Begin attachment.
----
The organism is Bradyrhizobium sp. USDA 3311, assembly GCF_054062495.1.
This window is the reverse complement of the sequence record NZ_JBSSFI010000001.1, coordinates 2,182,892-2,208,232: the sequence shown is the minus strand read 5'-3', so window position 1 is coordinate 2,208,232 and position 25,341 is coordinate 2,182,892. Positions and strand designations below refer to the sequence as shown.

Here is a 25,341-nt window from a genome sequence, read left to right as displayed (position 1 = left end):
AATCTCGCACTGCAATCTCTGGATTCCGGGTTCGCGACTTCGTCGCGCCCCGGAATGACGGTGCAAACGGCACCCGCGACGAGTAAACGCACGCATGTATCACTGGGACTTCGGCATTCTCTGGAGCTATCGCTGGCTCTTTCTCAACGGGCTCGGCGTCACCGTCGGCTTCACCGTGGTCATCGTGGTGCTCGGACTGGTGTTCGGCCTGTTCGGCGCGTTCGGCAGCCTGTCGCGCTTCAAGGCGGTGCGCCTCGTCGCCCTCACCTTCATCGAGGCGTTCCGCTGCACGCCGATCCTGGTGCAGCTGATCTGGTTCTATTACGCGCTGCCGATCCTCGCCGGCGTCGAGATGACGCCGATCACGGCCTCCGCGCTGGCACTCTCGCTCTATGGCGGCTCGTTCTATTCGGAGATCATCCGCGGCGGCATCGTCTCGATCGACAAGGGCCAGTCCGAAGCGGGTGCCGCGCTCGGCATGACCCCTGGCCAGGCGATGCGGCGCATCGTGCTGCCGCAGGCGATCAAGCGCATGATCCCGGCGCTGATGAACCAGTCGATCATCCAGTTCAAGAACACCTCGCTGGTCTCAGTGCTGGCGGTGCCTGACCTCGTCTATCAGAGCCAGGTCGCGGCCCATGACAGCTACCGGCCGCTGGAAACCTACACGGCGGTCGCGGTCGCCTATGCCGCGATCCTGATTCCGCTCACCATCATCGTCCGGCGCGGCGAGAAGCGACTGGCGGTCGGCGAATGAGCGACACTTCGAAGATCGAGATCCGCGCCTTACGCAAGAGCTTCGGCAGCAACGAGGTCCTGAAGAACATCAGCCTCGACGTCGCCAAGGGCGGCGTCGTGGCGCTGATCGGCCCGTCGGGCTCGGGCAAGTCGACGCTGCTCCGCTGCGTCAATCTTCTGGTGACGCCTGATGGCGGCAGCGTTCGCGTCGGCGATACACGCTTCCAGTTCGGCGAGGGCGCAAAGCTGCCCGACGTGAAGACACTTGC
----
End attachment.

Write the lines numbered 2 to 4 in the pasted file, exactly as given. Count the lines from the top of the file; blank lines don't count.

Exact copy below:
This window is the reverse complement of the sequence record NZ_JBSSFI010000001.1, coordinates 2,182,892-2,208,232: the sequence shown is the minus strand read 5'-3', so window position 1 is coordinate 2,208,232 and position 25,341 is coordinate 2,182,892. Positions and strand designations below refer to the sequence as shown.

Here is a 25,341-nt window from a genome sequence, read left to right as displayed (position 1 = left end):
AATCTCGCACTGCAATCTCTGGATTCCGGGTTCGCGACTTCGTCGCGCCCCGGAATGACGGTGCAAACGGCACCCGCGACGAGTAAACGCACGCATGTATCACTGGGACTTCGGCATTCTCTGGAGCTATCGCTGGCTCTTTCTCAACGGGCTCGGCGTCACCGTCGGCTTCACCGTGGTCATCGTGGTGCTCGGACTGGTGTTCGGCCTGTTCGGCGCGTTCGGCAGCCTGTCGCGCTTCAAGGCGGTGCGCCTCGTCGCCCTCACCTTCATCGAGGCGTTCCGCTGCACGCCGATCCTGGTGCAGCTGATCTGGTTCTATTACGCGCTGCCGATCCTCGCCGGCGTCGAGATGACGCCGATCACGGCCTCCGCGCTGGCACTCTCGCTCTATGGCGGCTCGTTCTATTCGGAGATCATCCGCGGCGGCATCGTCTCGATCGACAAGGGCCAGTCCGAAGCGGGTGCCGCGCTCGGCATGACCCCTGGCCAGGCGATGCGGCGCATCGTGCTGCCGCAGGCGATCAAGCGCATGATCCCGGCGCTGATGAACCAGTCGATCATCCAGTTCAAGAACACCTCGCTGGTCTCAGTGCTGGCGGTGCCTGACCTCGTCTATCAGAGCCAGGTCGCGGCCCATGACAGCTACCGGCCGCTGGAAACCTACACGGCGGTCGCGGTCGCCTATGCCGCGATCCTGATTCCGCTCACCATCATCGTCCGGCGCGGCGAGAAGCGACTGGCGGTCGGCGAATGAGCGACACTTCGAAGATCGAGATCCGCGCCTTACGCAAGAGCTTCGGCAGCAACGAGGTCCTGAAGAACATCAGCCTCGACGTCGCCAAGGGCGGCGTCGTGGCGCTGATCGGCCCGTCGGGCTCGGGCAAGTCGACGCTGCTCCGCTGCGTCAATCTTCTGGTGACGCCTGATGGCGGCAGCGTTCGCGTCGGCGATACACGCTTCCAGTTCGGCGAGGGCGCAAAGCTGCCCGACGTGAAGACACTTGC